If you've made it this far in your tweaking then you must be very pleased with your system.
Although I do not dispute your claim, I draw the line at wearing one of those dog cones you get from the vet.

Maybe I'm just immature(ok, I am). But this made me laugh out loud.
I seem to remember back in the day someone actually sold some type of ear attachment thingamajig to facilitate this effect!
I have talked to Mike Riley, at
Next month, he is introducing a new product, a plastic shell
that fits over each ear and has an adhesive on the part that goes behind the ear. This is from a recent e-mail...

"The product itself emits a dull "click" when struck with a fingernail,
but is very, very unlikely to "ring" when serving to deflect sound waves
into the ear canal. Given most audiophiles' preference for pure
stereo setups, you might be interested in the fact that the lenses,
when worn, will reduce the amount of Haas-effect room reflections
from bouncing off of the walls and into your ears. This can enhance stereo
imaging, but won't help matters if you wish to listen to a 5.1 or 7.1
home theater setup."

Mike also says, "the shape is semi-spherical... designed to reflect
sound waves coherently into the opening of the ear canal of the
typical wearer."

I simply tried a different approach, with the furniture dots, using the "natural" characteristics of the human ear. (Maybe it is respect for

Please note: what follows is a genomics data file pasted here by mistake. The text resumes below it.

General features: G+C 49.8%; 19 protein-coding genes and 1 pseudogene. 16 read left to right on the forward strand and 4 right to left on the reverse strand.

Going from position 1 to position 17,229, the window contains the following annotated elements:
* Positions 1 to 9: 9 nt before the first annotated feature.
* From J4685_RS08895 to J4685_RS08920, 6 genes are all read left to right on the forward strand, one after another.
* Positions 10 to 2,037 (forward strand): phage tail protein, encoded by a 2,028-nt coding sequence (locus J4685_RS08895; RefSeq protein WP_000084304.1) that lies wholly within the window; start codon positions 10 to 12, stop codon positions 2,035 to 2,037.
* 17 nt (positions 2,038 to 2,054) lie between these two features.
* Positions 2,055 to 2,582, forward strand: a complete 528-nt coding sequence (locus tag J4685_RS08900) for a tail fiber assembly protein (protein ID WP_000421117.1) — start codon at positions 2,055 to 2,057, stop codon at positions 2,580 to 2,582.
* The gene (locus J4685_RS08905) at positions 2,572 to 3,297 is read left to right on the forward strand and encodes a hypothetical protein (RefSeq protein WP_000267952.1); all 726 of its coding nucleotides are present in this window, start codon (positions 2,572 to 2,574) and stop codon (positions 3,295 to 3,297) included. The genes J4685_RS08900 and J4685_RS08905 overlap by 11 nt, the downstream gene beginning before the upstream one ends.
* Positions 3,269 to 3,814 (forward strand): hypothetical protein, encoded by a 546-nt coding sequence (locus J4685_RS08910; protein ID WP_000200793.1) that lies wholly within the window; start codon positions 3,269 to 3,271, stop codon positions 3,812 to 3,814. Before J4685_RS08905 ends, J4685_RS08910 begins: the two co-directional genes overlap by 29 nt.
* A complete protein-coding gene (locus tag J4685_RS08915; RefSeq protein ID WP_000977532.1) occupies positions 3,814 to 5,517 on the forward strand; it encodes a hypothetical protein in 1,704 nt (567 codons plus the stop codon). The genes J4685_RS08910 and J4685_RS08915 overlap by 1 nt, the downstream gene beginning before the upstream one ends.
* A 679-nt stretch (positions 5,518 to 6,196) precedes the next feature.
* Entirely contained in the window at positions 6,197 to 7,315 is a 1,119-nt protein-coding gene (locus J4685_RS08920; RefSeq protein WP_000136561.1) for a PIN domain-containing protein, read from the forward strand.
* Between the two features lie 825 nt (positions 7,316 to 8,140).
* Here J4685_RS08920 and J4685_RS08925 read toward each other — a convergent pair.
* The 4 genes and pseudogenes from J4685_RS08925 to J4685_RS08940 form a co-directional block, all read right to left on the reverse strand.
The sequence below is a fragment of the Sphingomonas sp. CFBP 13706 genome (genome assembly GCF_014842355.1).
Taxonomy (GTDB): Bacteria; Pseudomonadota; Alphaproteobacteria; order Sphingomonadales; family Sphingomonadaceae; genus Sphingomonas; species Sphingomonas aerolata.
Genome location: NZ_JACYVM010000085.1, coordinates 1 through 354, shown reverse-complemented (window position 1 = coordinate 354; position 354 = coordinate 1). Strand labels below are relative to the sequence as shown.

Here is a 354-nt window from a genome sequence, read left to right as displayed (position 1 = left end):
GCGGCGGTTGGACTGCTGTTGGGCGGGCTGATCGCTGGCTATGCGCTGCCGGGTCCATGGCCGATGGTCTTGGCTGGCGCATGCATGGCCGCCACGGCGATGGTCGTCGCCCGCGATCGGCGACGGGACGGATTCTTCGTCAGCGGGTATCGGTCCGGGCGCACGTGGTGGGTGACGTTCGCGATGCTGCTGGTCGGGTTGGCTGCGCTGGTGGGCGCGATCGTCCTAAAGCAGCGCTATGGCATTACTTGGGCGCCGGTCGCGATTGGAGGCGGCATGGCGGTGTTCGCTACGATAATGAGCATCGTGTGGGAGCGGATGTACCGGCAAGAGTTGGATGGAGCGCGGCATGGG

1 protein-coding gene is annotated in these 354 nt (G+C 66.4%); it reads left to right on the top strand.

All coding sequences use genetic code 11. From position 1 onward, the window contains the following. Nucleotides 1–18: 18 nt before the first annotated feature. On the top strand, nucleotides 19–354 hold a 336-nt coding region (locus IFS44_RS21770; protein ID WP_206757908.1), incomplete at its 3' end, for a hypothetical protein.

evolution?) And, for me, increasing the angle of the surface of the ear (pointing forward) has led to very satisfying results, and with very little cost and effort.

I will be giving the earglasses a try, too, next month.
(Their main market is the mass millions whose hearing is declining.)
Mike maintains that the earglasses are "audiophile ready," and that
no further tweaks will improve their performance.

So, a holiday gift for the audiophile who "has everything?"
A nicely wrapped package of furniture dots! Anyone tried them, yet?
The only one on to something here is Geoff. Do you guys think the millions spent on research and development by the people designing your gear were wearing goofy apparatus on their ears to achieve the specs and performance of their product? Especially speakers. Good luck doing the "Red Green" duct tape upgrade shuffle. No need for room EQ, right? I know where this is going. The next thing Sgordon comes up with will be mini room halve replicas with little bass traps in the corners, little couches, little coffee and end tables, a mini big screen TV and, oh, carpet for sure. All strapped to his head. What a hoot!
You might be missing the point, here, Ctonsis.
The world is fine, just the way it is.
Some people seek new ways of experiencing it, that's all.
Suit yourself, of course, and thanks for your powerful
(empty) input!
I'd love to be a fly on your wall...pass the peyote!
smash your lobes with a hammer, ...but don't overdamp your I'm lmao! Please don't stop!!!